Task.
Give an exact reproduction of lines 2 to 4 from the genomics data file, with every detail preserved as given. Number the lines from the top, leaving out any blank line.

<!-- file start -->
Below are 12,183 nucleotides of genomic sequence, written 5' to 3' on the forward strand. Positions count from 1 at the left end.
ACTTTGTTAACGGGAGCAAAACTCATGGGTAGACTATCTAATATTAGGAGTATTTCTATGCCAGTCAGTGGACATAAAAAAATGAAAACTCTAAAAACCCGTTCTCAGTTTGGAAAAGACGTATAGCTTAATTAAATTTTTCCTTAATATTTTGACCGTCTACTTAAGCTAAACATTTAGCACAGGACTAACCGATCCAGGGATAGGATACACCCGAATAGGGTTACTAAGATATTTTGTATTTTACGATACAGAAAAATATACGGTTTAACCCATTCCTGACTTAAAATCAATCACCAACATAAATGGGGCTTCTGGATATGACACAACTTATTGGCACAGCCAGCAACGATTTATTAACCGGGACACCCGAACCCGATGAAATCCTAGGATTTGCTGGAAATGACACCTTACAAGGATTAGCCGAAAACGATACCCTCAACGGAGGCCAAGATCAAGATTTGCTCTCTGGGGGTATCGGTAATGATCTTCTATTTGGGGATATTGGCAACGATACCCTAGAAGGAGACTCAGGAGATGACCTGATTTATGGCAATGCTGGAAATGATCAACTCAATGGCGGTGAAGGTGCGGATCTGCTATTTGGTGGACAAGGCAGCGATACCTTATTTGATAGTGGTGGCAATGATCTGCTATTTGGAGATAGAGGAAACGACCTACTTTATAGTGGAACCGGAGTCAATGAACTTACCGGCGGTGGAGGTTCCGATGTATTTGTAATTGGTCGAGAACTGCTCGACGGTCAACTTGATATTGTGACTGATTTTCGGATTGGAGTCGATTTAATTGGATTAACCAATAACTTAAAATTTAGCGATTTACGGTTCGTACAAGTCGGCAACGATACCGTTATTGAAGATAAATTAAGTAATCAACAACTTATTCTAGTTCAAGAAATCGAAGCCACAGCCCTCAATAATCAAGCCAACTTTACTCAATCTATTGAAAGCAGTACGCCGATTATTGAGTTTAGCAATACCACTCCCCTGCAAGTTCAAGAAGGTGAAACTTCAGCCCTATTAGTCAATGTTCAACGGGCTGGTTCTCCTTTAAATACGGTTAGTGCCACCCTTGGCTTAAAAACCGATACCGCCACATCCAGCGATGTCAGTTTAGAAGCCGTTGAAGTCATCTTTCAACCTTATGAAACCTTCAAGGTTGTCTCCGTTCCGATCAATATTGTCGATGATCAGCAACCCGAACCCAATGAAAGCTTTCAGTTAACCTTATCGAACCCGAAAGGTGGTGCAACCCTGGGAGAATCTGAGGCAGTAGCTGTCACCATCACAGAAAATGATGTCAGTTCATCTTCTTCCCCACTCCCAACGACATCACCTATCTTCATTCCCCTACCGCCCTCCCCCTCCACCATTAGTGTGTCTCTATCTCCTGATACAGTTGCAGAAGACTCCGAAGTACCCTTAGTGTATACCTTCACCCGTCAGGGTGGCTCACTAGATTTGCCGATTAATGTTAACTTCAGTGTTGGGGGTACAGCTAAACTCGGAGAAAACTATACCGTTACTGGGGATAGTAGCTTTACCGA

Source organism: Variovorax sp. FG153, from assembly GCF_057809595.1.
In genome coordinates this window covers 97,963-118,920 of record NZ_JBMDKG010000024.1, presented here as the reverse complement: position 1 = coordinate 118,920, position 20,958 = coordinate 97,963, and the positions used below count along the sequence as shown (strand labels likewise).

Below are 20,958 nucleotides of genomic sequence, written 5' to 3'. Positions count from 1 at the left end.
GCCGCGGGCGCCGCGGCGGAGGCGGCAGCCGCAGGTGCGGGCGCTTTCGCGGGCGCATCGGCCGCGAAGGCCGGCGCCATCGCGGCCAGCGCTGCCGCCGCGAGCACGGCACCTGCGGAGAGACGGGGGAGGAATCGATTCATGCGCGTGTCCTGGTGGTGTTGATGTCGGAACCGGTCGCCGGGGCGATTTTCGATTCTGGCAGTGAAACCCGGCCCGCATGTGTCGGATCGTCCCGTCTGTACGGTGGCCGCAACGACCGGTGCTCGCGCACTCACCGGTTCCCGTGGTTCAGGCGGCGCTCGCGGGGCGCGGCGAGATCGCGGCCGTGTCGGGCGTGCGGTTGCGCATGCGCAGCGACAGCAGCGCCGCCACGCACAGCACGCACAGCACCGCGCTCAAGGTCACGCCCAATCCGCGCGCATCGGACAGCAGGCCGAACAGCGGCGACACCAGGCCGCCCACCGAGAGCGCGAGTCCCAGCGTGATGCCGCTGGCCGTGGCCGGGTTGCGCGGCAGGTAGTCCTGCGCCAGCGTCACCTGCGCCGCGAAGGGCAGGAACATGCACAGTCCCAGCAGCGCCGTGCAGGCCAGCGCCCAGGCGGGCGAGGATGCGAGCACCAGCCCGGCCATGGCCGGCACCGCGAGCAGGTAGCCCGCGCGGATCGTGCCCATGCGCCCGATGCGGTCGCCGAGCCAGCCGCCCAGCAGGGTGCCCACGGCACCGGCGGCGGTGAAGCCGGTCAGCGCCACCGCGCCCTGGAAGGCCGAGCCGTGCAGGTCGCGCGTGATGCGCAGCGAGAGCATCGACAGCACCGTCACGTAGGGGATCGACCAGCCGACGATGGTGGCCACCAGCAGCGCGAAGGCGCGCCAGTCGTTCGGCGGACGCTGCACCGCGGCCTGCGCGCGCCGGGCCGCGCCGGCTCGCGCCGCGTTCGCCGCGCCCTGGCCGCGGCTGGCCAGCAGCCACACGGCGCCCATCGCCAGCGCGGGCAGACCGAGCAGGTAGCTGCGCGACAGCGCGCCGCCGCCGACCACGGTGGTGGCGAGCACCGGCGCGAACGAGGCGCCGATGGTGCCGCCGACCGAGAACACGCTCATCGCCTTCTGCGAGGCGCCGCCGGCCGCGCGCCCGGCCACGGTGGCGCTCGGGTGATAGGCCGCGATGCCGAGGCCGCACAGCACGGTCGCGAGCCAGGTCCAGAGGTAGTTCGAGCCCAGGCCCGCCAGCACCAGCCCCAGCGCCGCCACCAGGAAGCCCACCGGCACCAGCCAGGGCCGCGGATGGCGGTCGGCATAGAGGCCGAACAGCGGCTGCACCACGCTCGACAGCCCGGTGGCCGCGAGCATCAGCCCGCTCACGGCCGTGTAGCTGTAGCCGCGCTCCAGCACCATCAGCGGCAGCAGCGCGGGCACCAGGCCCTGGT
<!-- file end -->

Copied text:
ACTTTGTTAACGGGAGCAAAACTCATGGGTAGACTATCTAATATTAGGAGTATTTCTATGCCAGTCAGTGGACATAAAAAAATGAAAACTCTAAAAACCCGTTCTCAGTTTGGAAAAGACGTATAGCTTAATTAAATTTTTCCTTAATATTTTGACCGTCTACTTAAGCTAAACATTTAGCACAGGACTAACCGATCCAGGGATAGGATACACCCGAATAGGGTTACTAAGATATTTTGTATTTTACGATACAGAAAAATATACGGTTTAACCCATTCCTGACTTAAAATCAATCACCAACATAAATGGGGCTTCTGGATATGACACAACTTATTGGCACAGCCAGCAACGATTTATTAACCGGGACACCCGAACCCGATGAAATCCTAGGATTTGCTGGAAATGACACCTTACAAGGATTAGCCGAAAACGATACCCTCAACGGAGGCCAAGATCAAGATTTGCTCTCTGGGGGTATCGGTAATGATCTTCTATTTGGGGATATTGGCAACGATACCCTAGAAGGAGACTCAGGAGATGACCTGATTTATGGCAATGCTGGAAATGATCAACTCAATGGCGGTGAAGGTGCGGATCTGCTATTTGGTGGACAAGGCAGCGATACCTTATTTGATAGTGGTGGCAATGATCTGCTATTTGGAGATAGAGGAAACGACCTACTTTATAGTGGAACCGGAGTCAATGAACTTACCGGCGGTGGAGGTTCCGATGTATTTGTAATTGGTCGAGAACTGCTCGACGGTCAACTTGATATTGTGACTGATTTTCGGATTGGAGTCGATTTAATTGGATTAACCAATAACTTAAAATTTAGCGATTTACGGTTCGTACAAGTCGGCAACGATACCGTTATTGAAGATAAATTAAGTAATCAACAACTTATTCTAGTTCAAGAAATCGAAGCCACAGCCCTCAATAATCAAGCCAACTTTACTCAATCTATTGAAAGCAGTACGCCGATTATTGAGTTTAGCAATACCACTCCCCTGCAAGTTCAAGAAGGTGAAACTTCAGCCCTATTAGTCAATGTTCAACGGGCTGGTTCTCCTTTAAATACGGTTAGTGCCACCCTTGGCTTAAAAACCGATACCGCCACATCCAGCGATGTCAGTTTAGAAGCCGTTGAAGTCATCTTTCAACCTTATGAAACCTTCAAGGTTGTCTCCGTTCCGATCAATATTGTCGATGATCAGCAACCCGAACCCAATGAAAGCTTTCAGTTAACCTTATCGAACCCGAAAGGTGGTGCAACCCTGGGAGAATCTGAGGCAGTAGCTGTCACCATCACAGAAAATGATGTCAGTTCATCTTCTTCCCCACTCCCAACGACATCACCTATCTTCATTCCCCTACCGCCCTCCCCCTCCACCATTAGTGTGTCTCTATCTCCTGATACAGTTGCAGAAGACTCCGAAGTACCCTTAGTGTATACCTTCACCCGTCAGGGTGGCTCACTAGATTTGCCGATTAATGTTAACTTCAGTGTTGGGGGTACAGCTAAACTCGGAGAAAACTATACCGTTACTGGGGATAGTAGCTTTACCGA

Source organism: Variovorax sp. FG153, from assembly GCF_057809595.1.
In genome coordinates this window covers 97,963-118,920 of record NZ_JBMDKG010000024.1, presented here as the reverse complement: position 1 = coordinate 118,920, position 20,958 = coordinate 97,963, and the positions used below count along the sequence as shown (strand labels likewise).